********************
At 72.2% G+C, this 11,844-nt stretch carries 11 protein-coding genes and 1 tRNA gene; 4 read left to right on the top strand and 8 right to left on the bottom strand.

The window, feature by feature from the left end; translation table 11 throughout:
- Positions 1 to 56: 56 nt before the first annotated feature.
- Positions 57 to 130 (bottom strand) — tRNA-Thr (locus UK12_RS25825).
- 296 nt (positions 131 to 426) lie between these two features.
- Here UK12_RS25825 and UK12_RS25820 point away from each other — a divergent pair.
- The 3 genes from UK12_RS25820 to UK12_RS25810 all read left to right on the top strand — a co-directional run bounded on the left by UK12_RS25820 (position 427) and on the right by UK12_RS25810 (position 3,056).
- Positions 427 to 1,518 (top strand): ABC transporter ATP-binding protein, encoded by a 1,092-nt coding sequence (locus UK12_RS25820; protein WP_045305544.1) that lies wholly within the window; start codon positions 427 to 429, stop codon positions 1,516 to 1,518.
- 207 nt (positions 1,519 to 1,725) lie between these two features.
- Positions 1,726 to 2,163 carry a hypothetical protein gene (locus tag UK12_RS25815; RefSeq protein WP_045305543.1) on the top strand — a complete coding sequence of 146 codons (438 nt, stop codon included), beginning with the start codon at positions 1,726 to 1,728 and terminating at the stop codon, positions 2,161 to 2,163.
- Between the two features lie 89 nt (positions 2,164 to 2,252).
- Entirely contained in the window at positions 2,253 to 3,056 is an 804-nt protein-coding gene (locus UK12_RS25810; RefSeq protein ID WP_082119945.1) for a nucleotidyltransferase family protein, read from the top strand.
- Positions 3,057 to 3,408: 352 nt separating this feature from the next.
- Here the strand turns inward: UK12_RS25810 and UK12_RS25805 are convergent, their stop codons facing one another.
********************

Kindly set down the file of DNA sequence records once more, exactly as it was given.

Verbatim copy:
At 72.2% G+C, this 11,844-nt stretch carries 11 protein-coding genes and 1 tRNA gene; 4 read left to right on the top strand and 8 right to left on the bottom strand.

The window, feature by feature from the left end; translation table 11 throughout:
- Positions 1 to 56: 56 nt before the first annotated feature.
- Positions 57 to 130 (bottom strand) — tRNA-Thr (locus UK12_RS25825).
- 296 nt (positions 131 to 426) lie between these two features.
- Here UK12_RS25825 and UK12_RS25820 point away from each other — a divergent pair.
- The 3 genes from UK12_RS25820 to UK12_RS25810 all read left to right on the top strand — a co-directional run bounded on the left by UK12_RS25820 (position 427) and on the right by UK12_RS25810 (position 3,056).
- Positions 427 to 1,518 (top strand): ABC transporter ATP-binding protein, encoded by a 1,092-nt coding sequence (locus UK12_RS25820; protein WP_045305544.1) that lies wholly within the window; start codon positions 427 to 429, stop codon positions 1,516 to 1,518.
- 207 nt (positions 1,519 to 1,725) lie between these two features.
- Positions 1,726 to 2,163 carry a hypothetical protein gene (locus tag UK12_RS25815; RefSeq protein WP_045305543.1) on the top strand — a complete coding sequence of 146 codons (438 nt, stop codon included), beginning with the start codon at positions 1,726 to 1,728 and terminating at the stop codon, positions 2,161 to 2,163.
- Between the two features lie 89 nt (positions 2,164 to 2,252).
- Entirely contained in the window at positions 2,253 to 3,056 is an 804-nt protein-coding gene (locus UK12_RS25810; RefSeq protein ID WP_082119945.1) for a nucleotidyltransferase family protein, read from the top strand.
- Positions 3,057 to 3,408: 352 nt separating this feature from the next.
- Here the strand turns inward: UK12_RS25810 and UK12_RS25805 are convergent, their stop codons facing one another.